Our medical systems only measure illness. In the hierarchy of health, from nutrition to immune system to community health, we measure illness, not health.
If we could measure immune system health, we would have a powerful tool to measure the need for, and the effectiveness of flu vaccines.
When you take a flu vaccines you are basically a guinea pig, a medical test subject - because flu vaccines are continually re-designed as flu virus evolves. Unfortunately - the statistics of your reactions to the vaccine, and statistics of your preventative experience, are very poorly tracked - if they are tracked at all.
In Dr Mercola's latest post, he suggests that improving the health of your immune system is more appropriate than taking the flu vaccine.
If someone's immune system health is high - there might be no need for a flu vaccine, not matter how old they are. And, if someone with a strong immune system is given a flu vaccine - their statistical result should be separated from those who have weak immune systems.
We might learn answers to some interesting questions.
1. Do flu vaccines protect people with weak immune systems? In theory - they might not, because the weak immune system might respond poorly to a vaccine.
2. Do flu vaccines protect people with strong immune systems? We can hypothesize that they might not give any additional protection - because the strong immune system is already a strong flu protection. Or it might give protection, because the immune system learns from the vaccine. In this case we should compare the side effects of the vaccine to the 'extra benefit' to see if the vaccine is worthwhile.
3. Do flu vaccines protect people with healthy, but not strong immune systems? We don't know - and if we continue with the medical paradigm we will never know. We need a health paradigm, not a medical paradigm.
4. Many illnesses have a primary cause. What is the primary cause of flu in most people? Is the primary cause of the flu - the flu virus? Or is a weak immune system the primary cause? If we could measure the health of our immune systems - and track that against the flu - we might answer this question. And we would know which technique - flu virus or immune system improvement - is the most appropriate.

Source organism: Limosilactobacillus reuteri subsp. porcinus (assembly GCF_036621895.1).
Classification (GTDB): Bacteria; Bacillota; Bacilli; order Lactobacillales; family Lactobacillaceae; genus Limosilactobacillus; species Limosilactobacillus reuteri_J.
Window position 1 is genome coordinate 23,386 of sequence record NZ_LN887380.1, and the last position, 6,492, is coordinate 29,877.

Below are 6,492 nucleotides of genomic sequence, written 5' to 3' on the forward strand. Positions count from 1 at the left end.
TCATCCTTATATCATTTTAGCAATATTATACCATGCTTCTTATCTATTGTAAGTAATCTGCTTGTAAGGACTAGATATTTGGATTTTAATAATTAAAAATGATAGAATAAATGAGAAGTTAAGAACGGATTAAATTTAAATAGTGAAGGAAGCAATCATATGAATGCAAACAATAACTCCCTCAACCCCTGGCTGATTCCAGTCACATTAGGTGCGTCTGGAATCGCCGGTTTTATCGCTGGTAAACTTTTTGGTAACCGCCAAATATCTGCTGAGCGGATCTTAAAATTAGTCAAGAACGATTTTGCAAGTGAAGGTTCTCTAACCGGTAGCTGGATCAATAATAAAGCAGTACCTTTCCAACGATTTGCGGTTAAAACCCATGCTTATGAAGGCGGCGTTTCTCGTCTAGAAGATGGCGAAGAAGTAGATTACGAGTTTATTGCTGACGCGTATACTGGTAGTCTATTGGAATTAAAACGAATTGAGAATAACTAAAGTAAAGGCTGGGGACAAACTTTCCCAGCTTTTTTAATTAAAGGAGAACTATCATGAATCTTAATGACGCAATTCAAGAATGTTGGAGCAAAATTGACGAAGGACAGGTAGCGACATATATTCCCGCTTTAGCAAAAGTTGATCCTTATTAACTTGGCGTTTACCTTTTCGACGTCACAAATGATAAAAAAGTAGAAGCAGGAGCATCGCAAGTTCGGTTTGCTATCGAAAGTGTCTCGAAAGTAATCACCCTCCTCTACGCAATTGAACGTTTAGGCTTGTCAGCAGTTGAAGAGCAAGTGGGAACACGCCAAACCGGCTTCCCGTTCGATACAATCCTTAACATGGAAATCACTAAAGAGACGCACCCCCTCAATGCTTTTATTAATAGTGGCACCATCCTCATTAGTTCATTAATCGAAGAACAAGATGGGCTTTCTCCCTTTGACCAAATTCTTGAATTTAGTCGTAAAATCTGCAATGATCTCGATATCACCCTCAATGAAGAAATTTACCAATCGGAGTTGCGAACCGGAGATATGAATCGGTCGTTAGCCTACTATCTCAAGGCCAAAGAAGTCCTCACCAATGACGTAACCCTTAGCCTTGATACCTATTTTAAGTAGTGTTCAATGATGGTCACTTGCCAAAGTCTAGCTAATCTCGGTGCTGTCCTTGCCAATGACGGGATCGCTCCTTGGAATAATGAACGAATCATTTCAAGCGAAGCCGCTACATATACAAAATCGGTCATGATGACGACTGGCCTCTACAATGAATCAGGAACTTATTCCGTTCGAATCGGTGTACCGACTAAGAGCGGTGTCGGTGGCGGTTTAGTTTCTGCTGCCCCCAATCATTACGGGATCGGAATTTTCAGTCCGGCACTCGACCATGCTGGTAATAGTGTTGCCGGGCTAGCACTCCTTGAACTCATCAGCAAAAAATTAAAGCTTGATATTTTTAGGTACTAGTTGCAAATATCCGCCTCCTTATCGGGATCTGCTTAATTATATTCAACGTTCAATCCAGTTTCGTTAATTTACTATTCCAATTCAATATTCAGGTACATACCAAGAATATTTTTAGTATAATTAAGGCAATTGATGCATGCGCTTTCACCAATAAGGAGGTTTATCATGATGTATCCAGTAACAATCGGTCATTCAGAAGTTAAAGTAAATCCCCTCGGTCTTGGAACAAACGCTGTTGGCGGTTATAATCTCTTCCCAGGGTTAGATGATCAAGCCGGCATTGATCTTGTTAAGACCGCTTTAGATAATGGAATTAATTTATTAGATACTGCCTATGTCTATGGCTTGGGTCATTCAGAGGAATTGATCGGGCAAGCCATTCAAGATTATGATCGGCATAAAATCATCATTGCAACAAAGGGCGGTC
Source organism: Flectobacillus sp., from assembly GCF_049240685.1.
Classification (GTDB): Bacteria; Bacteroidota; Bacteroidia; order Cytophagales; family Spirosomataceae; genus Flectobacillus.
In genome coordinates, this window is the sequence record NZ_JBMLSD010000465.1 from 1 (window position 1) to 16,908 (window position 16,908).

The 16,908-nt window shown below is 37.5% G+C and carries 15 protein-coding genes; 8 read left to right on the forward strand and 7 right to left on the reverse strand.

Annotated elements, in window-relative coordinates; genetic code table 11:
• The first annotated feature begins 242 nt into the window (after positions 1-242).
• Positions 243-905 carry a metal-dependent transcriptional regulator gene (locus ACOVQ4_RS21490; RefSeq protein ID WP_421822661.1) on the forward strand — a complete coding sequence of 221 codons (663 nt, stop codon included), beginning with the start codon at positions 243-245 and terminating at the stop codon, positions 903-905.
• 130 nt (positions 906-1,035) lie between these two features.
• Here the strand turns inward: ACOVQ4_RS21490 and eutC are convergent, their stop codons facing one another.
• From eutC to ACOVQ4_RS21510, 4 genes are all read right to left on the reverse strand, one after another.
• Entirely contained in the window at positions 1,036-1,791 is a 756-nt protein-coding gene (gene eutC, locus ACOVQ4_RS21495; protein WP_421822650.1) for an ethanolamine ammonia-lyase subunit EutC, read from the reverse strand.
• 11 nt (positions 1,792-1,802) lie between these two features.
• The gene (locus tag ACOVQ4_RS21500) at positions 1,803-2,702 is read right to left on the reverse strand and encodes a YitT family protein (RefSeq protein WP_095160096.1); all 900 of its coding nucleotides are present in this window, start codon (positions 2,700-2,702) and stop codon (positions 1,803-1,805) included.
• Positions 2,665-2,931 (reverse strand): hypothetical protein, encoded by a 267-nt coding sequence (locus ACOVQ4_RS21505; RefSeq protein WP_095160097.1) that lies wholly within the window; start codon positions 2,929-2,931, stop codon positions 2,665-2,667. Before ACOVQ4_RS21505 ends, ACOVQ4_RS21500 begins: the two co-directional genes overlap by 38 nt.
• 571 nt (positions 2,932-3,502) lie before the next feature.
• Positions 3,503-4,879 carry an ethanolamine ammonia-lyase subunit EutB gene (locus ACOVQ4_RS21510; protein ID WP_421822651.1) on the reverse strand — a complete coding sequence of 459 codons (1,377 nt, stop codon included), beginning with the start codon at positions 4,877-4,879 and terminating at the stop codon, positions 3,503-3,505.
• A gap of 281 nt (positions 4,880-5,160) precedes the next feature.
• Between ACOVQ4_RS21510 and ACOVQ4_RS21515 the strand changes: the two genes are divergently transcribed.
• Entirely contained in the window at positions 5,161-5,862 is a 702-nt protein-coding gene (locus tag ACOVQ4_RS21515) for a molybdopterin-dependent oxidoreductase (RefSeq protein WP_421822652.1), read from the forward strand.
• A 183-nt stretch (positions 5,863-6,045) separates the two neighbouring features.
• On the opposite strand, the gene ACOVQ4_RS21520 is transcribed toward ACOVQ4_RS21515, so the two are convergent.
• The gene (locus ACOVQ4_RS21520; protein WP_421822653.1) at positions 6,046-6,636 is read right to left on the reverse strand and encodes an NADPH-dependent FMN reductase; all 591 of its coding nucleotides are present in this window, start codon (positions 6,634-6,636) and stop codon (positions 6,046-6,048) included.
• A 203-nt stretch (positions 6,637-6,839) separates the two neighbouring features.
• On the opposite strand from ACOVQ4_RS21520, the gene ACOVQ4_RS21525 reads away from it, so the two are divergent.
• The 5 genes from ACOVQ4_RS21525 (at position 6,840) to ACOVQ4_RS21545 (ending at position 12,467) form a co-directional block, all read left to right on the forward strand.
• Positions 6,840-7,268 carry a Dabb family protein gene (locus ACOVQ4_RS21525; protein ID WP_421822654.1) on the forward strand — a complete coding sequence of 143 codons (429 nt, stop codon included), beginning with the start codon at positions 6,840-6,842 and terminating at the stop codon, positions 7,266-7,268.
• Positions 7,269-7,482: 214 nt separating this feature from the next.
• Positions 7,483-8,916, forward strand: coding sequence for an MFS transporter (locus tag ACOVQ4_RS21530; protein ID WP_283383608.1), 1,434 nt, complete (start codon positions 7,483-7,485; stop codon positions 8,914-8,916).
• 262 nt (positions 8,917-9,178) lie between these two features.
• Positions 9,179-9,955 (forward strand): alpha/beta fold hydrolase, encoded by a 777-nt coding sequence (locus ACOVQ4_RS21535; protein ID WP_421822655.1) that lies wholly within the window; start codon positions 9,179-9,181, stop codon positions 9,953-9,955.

If we could measure the health of someone's immune system, we could also study and answer questions about actions that strengthen or weaken the immune system. We might better understand why zinc lessens the length of common cold symptoms. Does zinc improve the health of the immune system?
We can also learn to distinguish between the effects of 'stimulant foods' on the immune system - which boost activity and healthy foods - which boost the actual health of the system. Then we could separate techniques to improve our health from techniques we might use to treat a cold or flu. Does propolis improve the health of the immune system - or just the activity level?
We can also learn more about the effects of specific toxins on our immune system. This could lead to some very interesting results. We might, for example, learn that the flu vaccine components boost flu protection, but the toxins in the vaccine hurt the immune system - resulting in zero net gain.
Is it better to improve our immune systems - or to take a vaccine? We should first learn to measure our immune systems - and then we can answer these complex questions. Taking a 'newly formulated' flu vaccine is a huge risk, with a very weak scientific foundation.
Yours in health,
Tracy is the author of two book about healthicine: